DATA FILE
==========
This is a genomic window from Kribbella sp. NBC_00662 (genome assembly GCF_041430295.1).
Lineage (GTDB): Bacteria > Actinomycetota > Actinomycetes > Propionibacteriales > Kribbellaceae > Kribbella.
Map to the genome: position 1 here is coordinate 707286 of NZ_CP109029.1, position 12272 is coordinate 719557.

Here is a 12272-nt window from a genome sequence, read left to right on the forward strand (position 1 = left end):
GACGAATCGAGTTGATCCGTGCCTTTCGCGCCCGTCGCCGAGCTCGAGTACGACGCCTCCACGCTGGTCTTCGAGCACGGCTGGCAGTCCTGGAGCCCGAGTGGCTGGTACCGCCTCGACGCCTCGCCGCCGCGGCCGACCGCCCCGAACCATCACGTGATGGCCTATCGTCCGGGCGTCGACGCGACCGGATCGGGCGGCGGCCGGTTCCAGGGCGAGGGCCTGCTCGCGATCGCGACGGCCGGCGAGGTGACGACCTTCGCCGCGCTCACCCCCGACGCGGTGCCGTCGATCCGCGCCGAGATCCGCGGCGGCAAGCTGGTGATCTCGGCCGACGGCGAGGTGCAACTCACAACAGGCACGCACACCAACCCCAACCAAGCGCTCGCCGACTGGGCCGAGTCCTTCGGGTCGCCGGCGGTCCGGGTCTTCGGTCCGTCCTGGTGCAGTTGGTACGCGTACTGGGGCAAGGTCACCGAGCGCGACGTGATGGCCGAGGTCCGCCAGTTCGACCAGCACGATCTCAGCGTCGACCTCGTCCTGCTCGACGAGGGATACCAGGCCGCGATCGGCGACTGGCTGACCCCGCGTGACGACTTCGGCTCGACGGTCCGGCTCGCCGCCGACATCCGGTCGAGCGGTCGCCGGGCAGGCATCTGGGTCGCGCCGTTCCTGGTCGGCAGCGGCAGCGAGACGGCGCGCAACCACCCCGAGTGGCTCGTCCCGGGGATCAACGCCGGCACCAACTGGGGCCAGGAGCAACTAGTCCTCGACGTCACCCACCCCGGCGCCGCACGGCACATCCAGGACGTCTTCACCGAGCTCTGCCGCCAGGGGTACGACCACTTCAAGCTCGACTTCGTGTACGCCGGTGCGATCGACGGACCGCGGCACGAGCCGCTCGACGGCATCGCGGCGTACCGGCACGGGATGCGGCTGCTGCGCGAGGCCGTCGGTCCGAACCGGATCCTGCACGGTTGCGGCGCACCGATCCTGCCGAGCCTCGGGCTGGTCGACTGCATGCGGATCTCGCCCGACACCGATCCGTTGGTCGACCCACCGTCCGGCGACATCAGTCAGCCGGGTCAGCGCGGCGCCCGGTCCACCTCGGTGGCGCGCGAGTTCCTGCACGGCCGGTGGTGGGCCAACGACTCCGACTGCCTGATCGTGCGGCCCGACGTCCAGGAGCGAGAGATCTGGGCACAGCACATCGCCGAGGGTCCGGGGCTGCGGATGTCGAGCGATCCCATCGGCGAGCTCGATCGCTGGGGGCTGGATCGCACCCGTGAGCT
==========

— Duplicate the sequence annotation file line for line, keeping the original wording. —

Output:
This is a genomic window from Kribbella sp. NBC_00662 (genome assembly GCF_041430295.1).
Lineage (GTDB): Bacteria > Actinomycetota > Actinomycetes > Propionibacteriales > Kribbellaceae > Kribbella.
Map to the genome: position 1 here is coordinate 707286 of NZ_CP109029.1, position 12272 is coordinate 719557.

Here is a 12272-nt window from a genome sequence, read left to right on the forward strand (position 1 = left end):
GACGAATCGAGTTGATCCGTGCCTTTCGCGCCCGTCGCCGAGCTCGAGTACGACGCCTCCACGCTGGTCTTCGAGCACGGCTGGCAGTCCTGGAGCCCGAGTGGCTGGTACCGCCTCGACGCCTCGCCGCCGCGGCCGACCGCCCCGAACCATCACGTGATGGCCTATCGTCCGGGCGTCGACGCGACCGGATCGGGCGGCGGCCGGTTCCAGGGCGAGGGCCTGCTCGCGATCGCGACGGCCGGCGAGGTGACGACCTTCGCCGCGCTCACCCCCGACGCGGTGCCGTCGATCCGCGCCGAGATCCGCGGCGGCAAGCTGGTGATCTCGGCCGACGGCGAGGTGCAACTCACAACAGGCACGCACACCAACCCCAACCAAGCGCTCGCCGACTGGGCCGAGTCCTTCGGGTCGCCGGCGGTCCGGGTCTTCGGTCCGTCCTGGTGCAGTTGGTACGCGTACTGGGGCAAGGTCACCGAGCGCGACGTGATGGCCGAGGTCCGCCAGTTCGACCAGCACGATCTCAGCGTCGACCTCGTCCTGCTCGACGAGGGATACCAGGCCGCGATCGGCGACTGGCTGACCCCGCGTGACGACTTCGGCTCGACGGTCCGGCTCGCCGCCGACATCCGGTCGAGCGGTCGCCGGGCAGGCATCTGGGTCGCGCCGTTCCTGGTCGGCAGCGGCAGCGAGACGGCGCGCAACCACCCCGAGTGGCTCGTCCCGGGGATCAACGCCGGCACCAACTGGGGCCAGGAGCAACTAGTCCTCGACGTCACCCACCCCGGCGCCGCACGGCACATCCAGGACGTCTTCACCGAGCTCTGCCGCCAGGGGTACGACCACTTCAAGCTCGACTTCGTGTACGCCGGTGCGATCGACGGACCGCGGCACGAGCCGCTCGACGGCATCGCGGCGTACCGGCACGGGATGCGGCTGCTGCGCGAGGCCGTCGGTCCGAACCGGATCCTGCACGGTTGCGGCGCACCGATCCTGCCGAGCCTCGGGCTGGTCGACTGCATGCGGATCTCGCCCGACACCGATCCGTTGGTCGACCCACCGTCCGGCGACATCAGTCAGCCGGGTCAGCGCGGCGCCCGGTCCACCTCGGTGGCGCGCGAGTTCCTGCACGGCCGGTGGTGGGCCAACGACTCCGACTGCCTGATCGTGCGGCCCGACGTCCAGGAGCGAGAGATCTGGGCACAGCACATCGCCGAGGGTCCGGGGCTGCGGATGTCGAGCGATCCCATCGGCGAGCTCGATCGCTGGGGGCTGGATCGCACCCGTGAGCT